2013 turned out to be a very interesting, and pretty turbulent, year for subscription streaming TV service Hulu. It was also one that, somewhat surprisingly, has turned out to be very successfu, in spite of everything that went on.
First, the company put itself up on the market for the second time in just three years, only to cancel the sale. Instead the company's owners, Comcast, Disney and News Corp, invested $750 million into it, andreplaced its CEO.
And, in the end, that turned out to be pretty wise decision, as the company has just announced that 2013 was its best year yet.
Over the past year, Hulu reached $ 1 billion in revenue for the first time, newly appointed CEO Mike Hopkins wrote in a blog post. That is up around 44% from last year's total of $695 million.
"When you think about the fact that Hulu first launched out of beta in 2008, it’s quite an impressive feat to scale the business from zero to $1 billion over the course of just six years," he said.
Perhaps more impressive is the size of its user base. Hulu now has 5 million paying subscribers for its Hulu Plus service. The company gained one million of them since it announced it had 4 million subscribers in April of this year.
More than half of Hulu Plus content is now being streaming exclusively on devices, including the Xbox One, PlayStation4, Chromecast, Nintendo 3DS and Windows Phone 8. Hulu viewers streamed more than 1 billion content videos in each quarter, Hopkins said.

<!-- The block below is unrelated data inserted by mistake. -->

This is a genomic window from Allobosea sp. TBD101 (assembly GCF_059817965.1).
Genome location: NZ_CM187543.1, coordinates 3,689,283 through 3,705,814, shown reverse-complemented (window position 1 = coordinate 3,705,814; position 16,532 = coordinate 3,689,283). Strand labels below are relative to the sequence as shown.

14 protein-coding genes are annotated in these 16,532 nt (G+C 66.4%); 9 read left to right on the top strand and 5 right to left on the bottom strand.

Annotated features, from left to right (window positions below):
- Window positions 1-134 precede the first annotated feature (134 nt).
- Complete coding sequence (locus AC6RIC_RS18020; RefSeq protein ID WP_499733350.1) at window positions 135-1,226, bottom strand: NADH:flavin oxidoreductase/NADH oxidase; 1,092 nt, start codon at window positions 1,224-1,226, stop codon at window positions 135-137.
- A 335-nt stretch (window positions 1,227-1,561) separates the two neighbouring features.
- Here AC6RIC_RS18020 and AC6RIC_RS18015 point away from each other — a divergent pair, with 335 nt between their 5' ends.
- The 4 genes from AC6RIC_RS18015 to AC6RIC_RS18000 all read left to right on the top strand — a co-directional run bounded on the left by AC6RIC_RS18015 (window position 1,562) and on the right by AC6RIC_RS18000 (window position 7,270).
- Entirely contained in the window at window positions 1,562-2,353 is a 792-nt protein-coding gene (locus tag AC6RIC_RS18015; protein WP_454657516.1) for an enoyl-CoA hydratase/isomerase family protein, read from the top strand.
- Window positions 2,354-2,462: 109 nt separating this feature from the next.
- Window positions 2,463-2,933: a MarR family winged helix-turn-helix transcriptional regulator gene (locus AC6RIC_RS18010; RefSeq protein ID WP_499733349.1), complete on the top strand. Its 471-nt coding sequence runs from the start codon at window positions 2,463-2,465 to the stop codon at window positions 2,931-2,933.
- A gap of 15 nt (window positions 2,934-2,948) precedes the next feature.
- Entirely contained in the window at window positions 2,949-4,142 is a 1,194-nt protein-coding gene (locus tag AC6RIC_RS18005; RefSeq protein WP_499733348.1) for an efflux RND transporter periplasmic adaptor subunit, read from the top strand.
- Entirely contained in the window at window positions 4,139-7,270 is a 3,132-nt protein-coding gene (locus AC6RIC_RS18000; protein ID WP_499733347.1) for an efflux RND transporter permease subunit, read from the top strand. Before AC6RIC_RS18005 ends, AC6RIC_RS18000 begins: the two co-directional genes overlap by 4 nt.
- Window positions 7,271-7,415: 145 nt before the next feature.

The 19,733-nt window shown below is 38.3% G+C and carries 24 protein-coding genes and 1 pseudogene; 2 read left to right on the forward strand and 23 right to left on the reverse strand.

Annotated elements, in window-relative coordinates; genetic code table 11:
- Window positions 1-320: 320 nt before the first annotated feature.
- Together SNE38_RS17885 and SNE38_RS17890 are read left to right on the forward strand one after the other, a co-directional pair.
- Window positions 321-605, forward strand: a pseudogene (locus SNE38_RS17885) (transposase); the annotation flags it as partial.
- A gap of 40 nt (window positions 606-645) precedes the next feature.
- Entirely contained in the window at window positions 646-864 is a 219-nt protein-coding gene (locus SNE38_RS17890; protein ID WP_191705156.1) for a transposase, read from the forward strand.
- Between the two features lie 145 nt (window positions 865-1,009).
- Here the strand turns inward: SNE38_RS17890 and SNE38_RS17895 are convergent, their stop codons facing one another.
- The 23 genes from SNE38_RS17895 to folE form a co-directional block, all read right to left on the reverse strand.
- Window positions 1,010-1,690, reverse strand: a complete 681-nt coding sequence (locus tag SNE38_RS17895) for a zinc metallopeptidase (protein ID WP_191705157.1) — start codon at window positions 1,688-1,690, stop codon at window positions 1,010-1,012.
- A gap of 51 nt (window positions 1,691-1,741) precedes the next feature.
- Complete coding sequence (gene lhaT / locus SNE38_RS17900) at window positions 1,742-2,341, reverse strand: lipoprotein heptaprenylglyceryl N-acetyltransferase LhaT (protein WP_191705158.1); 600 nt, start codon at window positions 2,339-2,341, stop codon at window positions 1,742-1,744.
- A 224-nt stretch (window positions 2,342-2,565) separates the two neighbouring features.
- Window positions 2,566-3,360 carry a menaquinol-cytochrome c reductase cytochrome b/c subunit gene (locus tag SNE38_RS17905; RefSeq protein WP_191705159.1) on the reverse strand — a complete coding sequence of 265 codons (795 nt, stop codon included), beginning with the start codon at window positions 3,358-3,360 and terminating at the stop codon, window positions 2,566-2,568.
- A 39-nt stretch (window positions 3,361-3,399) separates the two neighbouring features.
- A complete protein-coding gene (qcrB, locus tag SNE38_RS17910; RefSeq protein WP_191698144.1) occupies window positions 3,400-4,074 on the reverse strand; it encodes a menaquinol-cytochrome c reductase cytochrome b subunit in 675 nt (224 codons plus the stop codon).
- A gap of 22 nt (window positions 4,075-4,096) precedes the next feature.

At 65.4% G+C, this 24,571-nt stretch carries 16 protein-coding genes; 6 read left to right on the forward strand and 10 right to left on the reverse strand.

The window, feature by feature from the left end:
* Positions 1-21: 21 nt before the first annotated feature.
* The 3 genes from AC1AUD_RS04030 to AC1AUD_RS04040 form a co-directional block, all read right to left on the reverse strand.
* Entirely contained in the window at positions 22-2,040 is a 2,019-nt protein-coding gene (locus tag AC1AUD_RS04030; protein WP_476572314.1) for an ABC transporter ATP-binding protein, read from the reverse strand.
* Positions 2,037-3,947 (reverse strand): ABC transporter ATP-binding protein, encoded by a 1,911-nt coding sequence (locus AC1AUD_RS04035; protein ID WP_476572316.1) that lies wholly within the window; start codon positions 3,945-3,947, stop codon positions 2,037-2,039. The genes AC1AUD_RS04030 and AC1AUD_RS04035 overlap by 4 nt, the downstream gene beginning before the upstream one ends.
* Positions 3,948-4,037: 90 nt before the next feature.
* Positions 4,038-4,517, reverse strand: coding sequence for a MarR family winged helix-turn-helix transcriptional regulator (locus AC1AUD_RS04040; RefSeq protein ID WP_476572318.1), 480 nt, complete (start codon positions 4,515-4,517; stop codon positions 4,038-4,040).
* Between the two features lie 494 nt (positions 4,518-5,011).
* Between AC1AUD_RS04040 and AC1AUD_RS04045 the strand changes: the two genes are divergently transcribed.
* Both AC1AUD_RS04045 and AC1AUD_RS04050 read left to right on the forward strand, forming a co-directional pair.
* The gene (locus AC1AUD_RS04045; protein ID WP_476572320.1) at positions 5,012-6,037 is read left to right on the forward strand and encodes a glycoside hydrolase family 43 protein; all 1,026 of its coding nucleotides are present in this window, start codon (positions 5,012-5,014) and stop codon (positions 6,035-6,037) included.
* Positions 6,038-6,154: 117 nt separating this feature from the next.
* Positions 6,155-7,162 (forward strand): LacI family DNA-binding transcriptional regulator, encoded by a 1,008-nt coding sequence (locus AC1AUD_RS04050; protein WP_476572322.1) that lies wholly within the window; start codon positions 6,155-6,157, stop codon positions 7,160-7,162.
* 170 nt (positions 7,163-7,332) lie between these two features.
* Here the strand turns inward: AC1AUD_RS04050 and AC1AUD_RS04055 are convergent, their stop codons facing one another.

In addition, Hopkins also revealed that the company's advertising partners reached 1,000 brands, an increase of 15% from the year before.
And all of this growth came from a company whose owners seemed all too ready to get rid of it only a few months ago.
Hulu’s owners had received bids from a partnership between AT&T and Chernin Group, and a partnership between Guggenheim Digital Media and private equity firm KKR.
DirecTV was rumored to be the strongest bidder after submitting an offer of $1 billion. Other parties rumored to be interested in buying Hulu included Yahoo, which was reportedly offering a bid of $600-$800 million, and Time Warner.
This was, as you may remember, the second time that the same owners tried to sell Hulu. It had previously put itself up for sale in June 2011, after clashes between the owners and management over how to run the site. They got bids from all the major digital media companies: Amazon, Google, Dish Network, and Yahoo.
In October of that year, though, the sale was called off and the owners vowed to focus on growing the service instead. And the same thing happened again in 2013.
So now that Hulu has reached record highs once again, will its three owners finally be content and stop trying to sell it off? Something tells me the answer to that is no.
(Image source: http://www.fastcompany.com)